Alberta is in the midst of another cold snap and that’s prompted a challenge to electric vehicle (EV) owners.
The Electric Vehicle Association of Alberta’s Cold Weather Smackdown aims to dispel the myth that freezing temperatures create problems for electric vehicles.
“We see a lot of folks saying: ‘Electric vehicles don’t work in the winter. There are all these stranded drivers.’ That’s simply not true,” said EVAA co-director William York. “We were so tired of that notion, so we created our contest.”
The video contest will award $200 to “the member that creates the most compelling video that EVs do, in fact, work in frigid cold temperatures.”
“It’s not even cold enough to begin the contest yet!” laughed York. “February might not get cold enough. -20 is child’s play for an EV.”
Electric Vehicle Association of Alberta’s co-directors York and Andrew Bell busted a few more myths for Global News.
Myth: An electric vehicle won’t start in freezing temperatures
When it gets cold, engine oil becomes thicker and won’t flow around the engine as well. It can be tough to pump through the engine block and place stress on the battery. An EV is powered entirely by electricity, meaning it does not use gasoline.
“Many people confuse an EV battery with an iPhone battery,” said York. “If I have my phone sitting in the snow for 30 minutes, it’s going to die. It’s not the same as an electric vehicle battery.”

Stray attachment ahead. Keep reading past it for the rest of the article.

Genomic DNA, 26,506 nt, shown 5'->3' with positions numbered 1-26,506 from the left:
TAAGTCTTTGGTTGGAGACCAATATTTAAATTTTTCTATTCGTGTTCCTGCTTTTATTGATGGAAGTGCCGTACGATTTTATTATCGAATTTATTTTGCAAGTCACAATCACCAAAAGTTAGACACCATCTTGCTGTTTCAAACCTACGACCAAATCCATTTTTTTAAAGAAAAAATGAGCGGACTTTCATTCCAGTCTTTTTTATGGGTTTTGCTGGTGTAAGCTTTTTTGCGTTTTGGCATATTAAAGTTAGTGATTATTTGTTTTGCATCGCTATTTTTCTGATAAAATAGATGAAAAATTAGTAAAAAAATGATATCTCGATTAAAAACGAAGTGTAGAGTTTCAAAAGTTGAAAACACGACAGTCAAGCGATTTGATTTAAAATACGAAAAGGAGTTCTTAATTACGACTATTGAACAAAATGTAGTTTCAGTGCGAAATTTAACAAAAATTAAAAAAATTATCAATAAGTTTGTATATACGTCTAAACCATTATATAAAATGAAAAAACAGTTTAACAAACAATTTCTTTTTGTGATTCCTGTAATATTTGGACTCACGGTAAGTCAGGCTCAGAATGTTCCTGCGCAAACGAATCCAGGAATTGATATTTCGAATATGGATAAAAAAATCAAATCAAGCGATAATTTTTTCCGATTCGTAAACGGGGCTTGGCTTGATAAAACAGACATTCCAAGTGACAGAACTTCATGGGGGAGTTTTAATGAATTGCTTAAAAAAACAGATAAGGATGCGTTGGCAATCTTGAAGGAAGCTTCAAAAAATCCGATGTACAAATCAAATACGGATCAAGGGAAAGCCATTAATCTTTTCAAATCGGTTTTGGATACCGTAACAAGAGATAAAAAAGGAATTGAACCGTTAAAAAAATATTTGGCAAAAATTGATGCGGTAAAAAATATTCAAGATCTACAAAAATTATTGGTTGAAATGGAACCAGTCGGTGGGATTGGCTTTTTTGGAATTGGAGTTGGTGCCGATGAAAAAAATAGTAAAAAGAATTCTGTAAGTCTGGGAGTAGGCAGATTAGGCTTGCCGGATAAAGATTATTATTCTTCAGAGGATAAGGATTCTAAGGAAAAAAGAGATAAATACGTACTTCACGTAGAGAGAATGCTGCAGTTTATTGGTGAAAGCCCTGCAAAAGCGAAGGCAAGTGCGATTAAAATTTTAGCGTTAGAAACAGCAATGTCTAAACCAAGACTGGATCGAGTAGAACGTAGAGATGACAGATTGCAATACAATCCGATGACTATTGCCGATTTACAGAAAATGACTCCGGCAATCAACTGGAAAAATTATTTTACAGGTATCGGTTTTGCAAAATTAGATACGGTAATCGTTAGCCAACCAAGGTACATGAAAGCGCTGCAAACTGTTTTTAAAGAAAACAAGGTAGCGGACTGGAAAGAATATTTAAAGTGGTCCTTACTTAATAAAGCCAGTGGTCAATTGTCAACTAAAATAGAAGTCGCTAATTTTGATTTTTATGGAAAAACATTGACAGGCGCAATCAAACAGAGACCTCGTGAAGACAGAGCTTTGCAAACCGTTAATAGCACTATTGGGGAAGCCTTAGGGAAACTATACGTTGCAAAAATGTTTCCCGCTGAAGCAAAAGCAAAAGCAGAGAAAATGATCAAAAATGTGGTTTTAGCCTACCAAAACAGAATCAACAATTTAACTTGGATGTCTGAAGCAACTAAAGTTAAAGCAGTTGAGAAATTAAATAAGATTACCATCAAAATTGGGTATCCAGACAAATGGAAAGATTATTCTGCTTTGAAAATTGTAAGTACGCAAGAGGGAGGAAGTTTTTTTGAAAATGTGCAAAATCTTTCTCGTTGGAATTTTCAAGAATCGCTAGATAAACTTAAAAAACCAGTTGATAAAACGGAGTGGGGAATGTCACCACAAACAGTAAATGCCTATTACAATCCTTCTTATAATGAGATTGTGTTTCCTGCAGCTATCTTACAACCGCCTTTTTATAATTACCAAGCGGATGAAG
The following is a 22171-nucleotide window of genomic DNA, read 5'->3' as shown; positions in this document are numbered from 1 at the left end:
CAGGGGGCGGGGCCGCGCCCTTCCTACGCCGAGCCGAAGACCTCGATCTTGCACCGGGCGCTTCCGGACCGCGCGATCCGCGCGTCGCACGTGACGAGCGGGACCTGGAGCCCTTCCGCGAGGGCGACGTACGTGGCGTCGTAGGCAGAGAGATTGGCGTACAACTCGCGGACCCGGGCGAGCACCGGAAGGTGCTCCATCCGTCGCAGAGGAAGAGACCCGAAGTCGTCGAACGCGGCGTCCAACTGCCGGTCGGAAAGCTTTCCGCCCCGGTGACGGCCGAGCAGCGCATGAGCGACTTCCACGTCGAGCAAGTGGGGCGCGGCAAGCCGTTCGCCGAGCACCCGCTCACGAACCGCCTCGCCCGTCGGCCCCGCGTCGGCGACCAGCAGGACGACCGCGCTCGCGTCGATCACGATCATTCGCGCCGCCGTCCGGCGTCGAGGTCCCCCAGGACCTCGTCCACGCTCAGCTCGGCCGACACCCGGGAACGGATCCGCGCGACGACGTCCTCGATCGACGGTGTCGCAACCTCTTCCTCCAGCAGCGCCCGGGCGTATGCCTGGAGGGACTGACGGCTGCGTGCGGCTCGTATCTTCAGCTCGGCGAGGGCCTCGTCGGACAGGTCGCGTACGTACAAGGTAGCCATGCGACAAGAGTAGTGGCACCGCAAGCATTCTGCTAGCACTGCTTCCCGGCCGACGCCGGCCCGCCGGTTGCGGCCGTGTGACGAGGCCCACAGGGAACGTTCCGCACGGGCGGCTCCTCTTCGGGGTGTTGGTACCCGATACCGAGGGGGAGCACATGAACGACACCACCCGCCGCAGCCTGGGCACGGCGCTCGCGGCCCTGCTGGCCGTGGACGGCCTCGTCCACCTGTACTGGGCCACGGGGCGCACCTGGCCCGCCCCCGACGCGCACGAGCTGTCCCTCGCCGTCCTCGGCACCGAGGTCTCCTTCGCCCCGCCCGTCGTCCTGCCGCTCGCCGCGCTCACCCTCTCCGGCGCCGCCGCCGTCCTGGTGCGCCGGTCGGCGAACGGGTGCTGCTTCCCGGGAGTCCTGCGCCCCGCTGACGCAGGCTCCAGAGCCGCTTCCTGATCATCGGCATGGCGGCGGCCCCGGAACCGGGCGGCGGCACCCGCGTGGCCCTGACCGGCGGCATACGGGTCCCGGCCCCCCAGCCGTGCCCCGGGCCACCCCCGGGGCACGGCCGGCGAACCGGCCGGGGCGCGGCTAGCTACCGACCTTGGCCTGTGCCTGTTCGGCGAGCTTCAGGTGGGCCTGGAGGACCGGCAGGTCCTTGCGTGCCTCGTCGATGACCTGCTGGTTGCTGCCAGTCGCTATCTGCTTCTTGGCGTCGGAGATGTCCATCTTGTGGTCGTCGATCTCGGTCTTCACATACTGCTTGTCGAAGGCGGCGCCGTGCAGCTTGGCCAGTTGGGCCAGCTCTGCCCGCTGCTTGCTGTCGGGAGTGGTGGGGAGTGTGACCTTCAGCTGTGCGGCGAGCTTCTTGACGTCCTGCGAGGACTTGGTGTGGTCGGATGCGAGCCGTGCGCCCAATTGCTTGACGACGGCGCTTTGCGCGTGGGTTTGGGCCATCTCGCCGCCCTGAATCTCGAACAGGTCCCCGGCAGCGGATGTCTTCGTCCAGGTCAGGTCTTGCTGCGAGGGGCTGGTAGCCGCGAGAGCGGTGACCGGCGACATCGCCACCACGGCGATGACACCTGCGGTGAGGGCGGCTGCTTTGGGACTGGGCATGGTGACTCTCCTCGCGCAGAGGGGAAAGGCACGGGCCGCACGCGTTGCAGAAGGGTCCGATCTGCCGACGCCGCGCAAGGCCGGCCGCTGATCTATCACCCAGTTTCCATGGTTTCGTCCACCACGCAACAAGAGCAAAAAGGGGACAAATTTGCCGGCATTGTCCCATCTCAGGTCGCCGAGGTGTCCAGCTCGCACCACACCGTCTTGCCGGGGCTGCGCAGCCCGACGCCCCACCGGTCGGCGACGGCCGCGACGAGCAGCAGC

That’s because the vehicle has an active thermal management system. The battery sits in a glycol bath, which is connected to a heat pump which circulates the glycol and keeps it warm using some of the batteries own energy to do so.
Myth: EVs take a long time to heat up in the winter
According to the EVAA, most electric vehicles use resistance heating, which generates heat almost instantly.
“I can preheat my car even before I get to it, even when it’s -40,” said EVAA co-director Andrew Bell. “You do lose range, because it’s a cold day, but not that much.”
Myth: An electric vehicle only fits with some lifestyles
Even if you live in rural Alberta, an EV can suit your travel needs.
“Most electric vehicle owners have a charging station in their garage. You wake up every morning with a full charge,” York said.
Current EVs come with a typical range of 300-500 kilometres per full charge.
Currently, there are more than 70 charging stations in Edmonton but Bell said most of the charging is done at home.
Myth: Maintenance could be complex
Maintenance varies between manufacturers but there is one consistent trait of an EV.
“There’s very few moving parts, very few modes of failure,” York explained. “There are 34 moving parts on the average EV, compared to a 150 on the average gas vehicle.”
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